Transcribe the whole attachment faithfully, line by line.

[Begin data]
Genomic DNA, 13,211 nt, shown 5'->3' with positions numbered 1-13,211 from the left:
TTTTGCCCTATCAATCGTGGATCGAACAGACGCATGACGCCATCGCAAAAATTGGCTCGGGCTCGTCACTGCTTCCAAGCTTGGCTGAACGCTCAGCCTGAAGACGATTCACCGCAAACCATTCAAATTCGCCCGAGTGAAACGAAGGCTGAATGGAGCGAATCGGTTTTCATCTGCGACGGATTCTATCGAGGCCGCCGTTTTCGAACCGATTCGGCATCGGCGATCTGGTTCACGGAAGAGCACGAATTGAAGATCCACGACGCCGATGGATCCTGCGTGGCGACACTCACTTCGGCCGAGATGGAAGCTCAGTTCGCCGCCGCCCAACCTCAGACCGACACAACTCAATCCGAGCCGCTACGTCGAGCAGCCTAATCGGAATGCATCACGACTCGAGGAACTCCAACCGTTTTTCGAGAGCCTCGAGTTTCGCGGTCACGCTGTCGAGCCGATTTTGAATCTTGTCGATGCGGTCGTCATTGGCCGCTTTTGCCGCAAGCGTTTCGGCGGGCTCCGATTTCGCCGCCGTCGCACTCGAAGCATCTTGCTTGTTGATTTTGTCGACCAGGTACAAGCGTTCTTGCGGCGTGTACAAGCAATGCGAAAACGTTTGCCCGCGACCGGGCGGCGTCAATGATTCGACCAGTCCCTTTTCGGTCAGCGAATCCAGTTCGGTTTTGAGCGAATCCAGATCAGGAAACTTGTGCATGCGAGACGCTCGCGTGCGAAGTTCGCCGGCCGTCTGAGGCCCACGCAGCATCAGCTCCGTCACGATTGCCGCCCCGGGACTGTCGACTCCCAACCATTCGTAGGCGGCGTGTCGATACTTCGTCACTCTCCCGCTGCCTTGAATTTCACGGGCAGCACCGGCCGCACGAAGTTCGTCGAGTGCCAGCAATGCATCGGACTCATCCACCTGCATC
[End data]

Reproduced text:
Genomic DNA, 13,211 nt, shown 5'->3' with positions numbered 1-13,211 from the left:
TTTTGCCCTATCAATCGTGGATCGAACAGACGCATGACGCCATCGCAAAAATTGGCTCGGGCTCGTCACTGCTTCCAAGCTTGGCTGAACGCTCAGCCTGAAGACGATTCACCGCAAACCATTCAAATTCGCCCGAGTGAAACGAAGGCTGAATGGAGCGAATCGGTTTTCATCTGCGACGGATTCTATCGAGGCCGCCGTTTTCGAACCGATTCGGCATCGGCGATCTGGTTCACGGAAGAGCACGAATTGAAGATCCACGACGCCGATGGATCCTGCGTGGCGACACTCACTTCGGCCGAGATGGAAGCTCAGTTCGCCGCCGCCCAACCTCAGACCGACACAACTCAATCCGAGCCGCTACGTCGAGCAGCCTAATCGGAATGCATCACGACTCGAGGAACTCCAACCGTTTTTCGAGAGCCTCGAGTTTCGCGGTCACGCTGTCGAGCCGATTTTGAATCTTGTCGATGCGGTCGTCATTGGCCGCTTTTGCCGCAAGCGTTTCGGCGGGCTCCGATTTCGCCGCCGTCGCACTCGAAGCATCTTGCTTGTTGATTTTGTCGACCAGGTACAAGCGTTCTTGCGGCGTGTACAAGCAATGCGAAAACGTTTGCCCGCGACCGGGCGGCGTCAATGATTCGACCAGTCCCTTTTCGGTCAGCGAATCCAGTTCGGTTTTGAGCGAATCCAGATCAGGAAACTTGTGCATGCGAGACGCTCGCGTGCGAAGTTCGCCGGCCGTCTGAGGCCCACGCAGCATCAGCTCCGTCACGATTGCCGCCCCGGGACTGTCGACTCCCAACCATTCGTAGGCGGCGTGTCGATACTTCGTCACTCTCCCGCTGCCTTGAATTTCACGGGCAGCACCGGCCGCACGAAGTTCGTCGAGTGCCAGCAATGCATCGGACTCATCCACCTGCATC